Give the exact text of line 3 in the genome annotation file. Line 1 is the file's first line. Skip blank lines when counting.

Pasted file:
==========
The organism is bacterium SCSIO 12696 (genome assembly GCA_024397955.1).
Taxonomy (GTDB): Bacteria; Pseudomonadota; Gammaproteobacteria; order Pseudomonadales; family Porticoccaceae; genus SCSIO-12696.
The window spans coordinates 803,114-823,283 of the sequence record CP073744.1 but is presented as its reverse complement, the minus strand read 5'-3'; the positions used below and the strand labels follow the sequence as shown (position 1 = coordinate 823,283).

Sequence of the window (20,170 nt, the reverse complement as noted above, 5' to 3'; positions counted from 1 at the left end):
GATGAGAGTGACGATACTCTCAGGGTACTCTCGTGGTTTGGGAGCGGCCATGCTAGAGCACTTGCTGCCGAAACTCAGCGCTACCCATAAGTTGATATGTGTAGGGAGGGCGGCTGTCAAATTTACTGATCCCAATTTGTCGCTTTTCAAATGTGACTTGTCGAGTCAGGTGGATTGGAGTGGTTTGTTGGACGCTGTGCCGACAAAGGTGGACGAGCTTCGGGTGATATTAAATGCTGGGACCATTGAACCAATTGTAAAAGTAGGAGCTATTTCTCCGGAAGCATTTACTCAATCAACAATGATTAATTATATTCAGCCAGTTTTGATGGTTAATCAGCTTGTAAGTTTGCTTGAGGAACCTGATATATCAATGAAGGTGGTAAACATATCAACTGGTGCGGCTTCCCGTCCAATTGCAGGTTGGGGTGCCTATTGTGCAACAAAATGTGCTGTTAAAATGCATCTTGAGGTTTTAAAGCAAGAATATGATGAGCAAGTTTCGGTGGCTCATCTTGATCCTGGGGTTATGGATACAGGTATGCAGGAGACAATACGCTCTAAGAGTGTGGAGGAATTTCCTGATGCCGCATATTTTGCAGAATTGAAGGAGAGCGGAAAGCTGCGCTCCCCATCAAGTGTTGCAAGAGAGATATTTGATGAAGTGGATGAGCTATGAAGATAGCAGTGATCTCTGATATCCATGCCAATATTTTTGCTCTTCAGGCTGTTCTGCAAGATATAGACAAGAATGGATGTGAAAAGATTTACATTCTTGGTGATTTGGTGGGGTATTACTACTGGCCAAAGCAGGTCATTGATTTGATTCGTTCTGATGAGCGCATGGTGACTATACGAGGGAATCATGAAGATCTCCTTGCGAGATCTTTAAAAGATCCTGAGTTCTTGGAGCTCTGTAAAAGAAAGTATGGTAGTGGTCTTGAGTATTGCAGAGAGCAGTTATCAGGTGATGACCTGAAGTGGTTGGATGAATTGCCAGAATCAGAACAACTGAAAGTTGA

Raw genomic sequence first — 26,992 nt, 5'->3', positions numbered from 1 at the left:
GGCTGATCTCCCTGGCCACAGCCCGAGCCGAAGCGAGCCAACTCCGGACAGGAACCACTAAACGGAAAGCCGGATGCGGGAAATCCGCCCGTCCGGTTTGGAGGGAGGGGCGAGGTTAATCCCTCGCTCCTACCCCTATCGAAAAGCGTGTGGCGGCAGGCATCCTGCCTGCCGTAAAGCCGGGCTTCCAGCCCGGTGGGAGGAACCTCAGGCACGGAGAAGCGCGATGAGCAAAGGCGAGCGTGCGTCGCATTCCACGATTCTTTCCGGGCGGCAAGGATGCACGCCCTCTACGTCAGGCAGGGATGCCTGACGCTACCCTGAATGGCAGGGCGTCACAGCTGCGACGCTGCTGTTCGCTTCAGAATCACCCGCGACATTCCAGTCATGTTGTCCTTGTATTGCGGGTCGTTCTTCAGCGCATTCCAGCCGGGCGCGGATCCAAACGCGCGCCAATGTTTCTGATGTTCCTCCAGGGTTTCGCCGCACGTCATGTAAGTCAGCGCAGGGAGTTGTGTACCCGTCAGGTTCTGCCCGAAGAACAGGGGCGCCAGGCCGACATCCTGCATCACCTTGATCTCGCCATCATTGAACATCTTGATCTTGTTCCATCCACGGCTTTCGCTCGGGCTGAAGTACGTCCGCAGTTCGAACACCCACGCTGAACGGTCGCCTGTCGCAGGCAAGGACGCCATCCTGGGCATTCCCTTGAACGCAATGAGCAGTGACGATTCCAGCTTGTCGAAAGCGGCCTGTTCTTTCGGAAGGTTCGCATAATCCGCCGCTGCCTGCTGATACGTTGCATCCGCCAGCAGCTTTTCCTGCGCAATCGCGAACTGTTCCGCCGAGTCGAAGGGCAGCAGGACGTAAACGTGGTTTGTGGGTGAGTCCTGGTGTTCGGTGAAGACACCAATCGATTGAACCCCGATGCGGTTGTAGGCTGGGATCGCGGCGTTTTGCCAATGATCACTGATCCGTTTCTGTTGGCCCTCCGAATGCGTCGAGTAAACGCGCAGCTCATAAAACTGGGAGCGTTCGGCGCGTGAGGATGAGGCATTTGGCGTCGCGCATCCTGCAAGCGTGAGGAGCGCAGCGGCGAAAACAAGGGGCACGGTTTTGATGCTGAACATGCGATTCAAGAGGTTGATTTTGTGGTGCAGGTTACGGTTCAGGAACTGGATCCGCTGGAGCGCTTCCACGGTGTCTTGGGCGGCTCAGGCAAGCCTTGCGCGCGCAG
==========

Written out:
The window spans coordinates 803,114-823,283 of the sequence record CP073744.1 but is presented as its reverse complement, the minus strand read 5'-3'; the positions used below and the strand labels follow the sequence as shown (position 1 = coordinate 823,283).